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London dealer at head of drugs supply line jailed for more than three years

PUBLISHED: 15:35 14 October 2020 | UPDATED: 15:53 14 October 2020

Jahmoy Trail, who has been jailed for heading up a county line. Picture: Norfolk Constabulary

Jahmoy Trail, who has been jailed for heading up a county line. Picture: Norfolk Constabulary

Norfolk Constabulary

A Londoner who headed up a supply line of crack cocaine and heroin into Norfolk has been put behind bars.

Jahmoy Trail, 23 and from Croydon, was at the head of a county line which saw class A drugs brought into Norfolk from the capital.

On Tuesday, Trail appeared at Norwich Crown Court for sentencing after pleading guilty to conspiracy to supply crack cocaine and heroin at a previous hearing.

He was arrested in London on June 29 this year as part of Operation Orochi – a collaborative effort of Norfolk Constabulary’s county lines team and the Metropolitan Police to shut off supply at the source.

The operation, which launched in November 2019, has seen officers beating county lines dealers at their own game by using mobile phone data and analysis to track down those running the supply lines.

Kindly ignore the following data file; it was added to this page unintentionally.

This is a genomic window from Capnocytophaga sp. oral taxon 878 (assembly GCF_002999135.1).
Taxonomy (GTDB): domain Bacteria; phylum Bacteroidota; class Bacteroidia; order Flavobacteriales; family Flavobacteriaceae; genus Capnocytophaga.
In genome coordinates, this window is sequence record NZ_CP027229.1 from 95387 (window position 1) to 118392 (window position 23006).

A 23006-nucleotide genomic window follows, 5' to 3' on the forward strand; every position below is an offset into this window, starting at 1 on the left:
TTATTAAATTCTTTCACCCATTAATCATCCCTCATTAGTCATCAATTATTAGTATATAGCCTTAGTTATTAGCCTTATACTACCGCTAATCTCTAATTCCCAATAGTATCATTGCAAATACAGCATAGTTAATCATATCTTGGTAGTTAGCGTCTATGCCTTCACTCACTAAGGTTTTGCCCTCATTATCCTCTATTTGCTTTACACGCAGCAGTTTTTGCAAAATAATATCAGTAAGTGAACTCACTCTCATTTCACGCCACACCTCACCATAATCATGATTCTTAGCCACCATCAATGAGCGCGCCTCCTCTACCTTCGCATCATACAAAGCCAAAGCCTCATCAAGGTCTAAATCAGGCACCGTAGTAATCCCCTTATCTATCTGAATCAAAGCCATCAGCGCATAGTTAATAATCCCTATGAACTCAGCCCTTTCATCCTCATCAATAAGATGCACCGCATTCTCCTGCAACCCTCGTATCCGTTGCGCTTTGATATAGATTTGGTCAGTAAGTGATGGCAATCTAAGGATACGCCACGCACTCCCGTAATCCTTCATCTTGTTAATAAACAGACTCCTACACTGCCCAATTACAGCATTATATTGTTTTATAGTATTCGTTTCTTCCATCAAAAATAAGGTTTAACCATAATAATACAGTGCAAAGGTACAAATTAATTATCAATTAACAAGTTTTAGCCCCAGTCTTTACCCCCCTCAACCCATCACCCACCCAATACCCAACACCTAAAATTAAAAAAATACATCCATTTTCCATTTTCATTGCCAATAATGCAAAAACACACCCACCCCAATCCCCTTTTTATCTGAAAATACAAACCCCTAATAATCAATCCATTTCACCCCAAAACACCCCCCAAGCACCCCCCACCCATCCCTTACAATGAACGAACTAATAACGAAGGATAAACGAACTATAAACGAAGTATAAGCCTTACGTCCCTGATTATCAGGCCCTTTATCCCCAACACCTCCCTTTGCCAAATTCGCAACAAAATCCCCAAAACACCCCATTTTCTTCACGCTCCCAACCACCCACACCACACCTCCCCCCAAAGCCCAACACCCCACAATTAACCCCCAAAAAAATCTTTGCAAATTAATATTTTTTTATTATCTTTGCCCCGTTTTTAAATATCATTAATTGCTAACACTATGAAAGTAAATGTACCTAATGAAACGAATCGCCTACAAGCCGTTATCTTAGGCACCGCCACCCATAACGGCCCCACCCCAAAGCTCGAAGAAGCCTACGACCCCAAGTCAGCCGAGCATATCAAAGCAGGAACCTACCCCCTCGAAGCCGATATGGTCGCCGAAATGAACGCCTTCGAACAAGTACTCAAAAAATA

Following his arrest, Trail’s home address was searched, which officers finding a number of mobile phones which revealed he was acting as a county line known as ‘Ghost’.

He was jailed for three years and six months.

PC James Bailey, of Norfolk Constabulary’s county lines team, said: “This latest sentence under Operation Orochi once again shows Norfolk’s dedication to its work alongside our metropolitan colleagues in the tackle against county lines.

“This sentence should go out as a warning to anyone who is actively involved in county lines that you will be detected and you will be prosecuted.”

Last month, the constabulary was involved in a week of intensification which saw three separate supply lines cut off in the space of just seven days.

It took the number of lines shut down since the beginning of the operation to more than 30 in less than a year.

Robin Windsor-Waite, the constabulary’s county lines lead, previous told this newspaper: “I am confident that we know the names and numbers of every county line currently operating in Norfolk and we are in the process of locating them all.

“The key message is this: if you are thinking of setting one up in Norfolk we will find you and you will go to jail - so it is not worth doing.”


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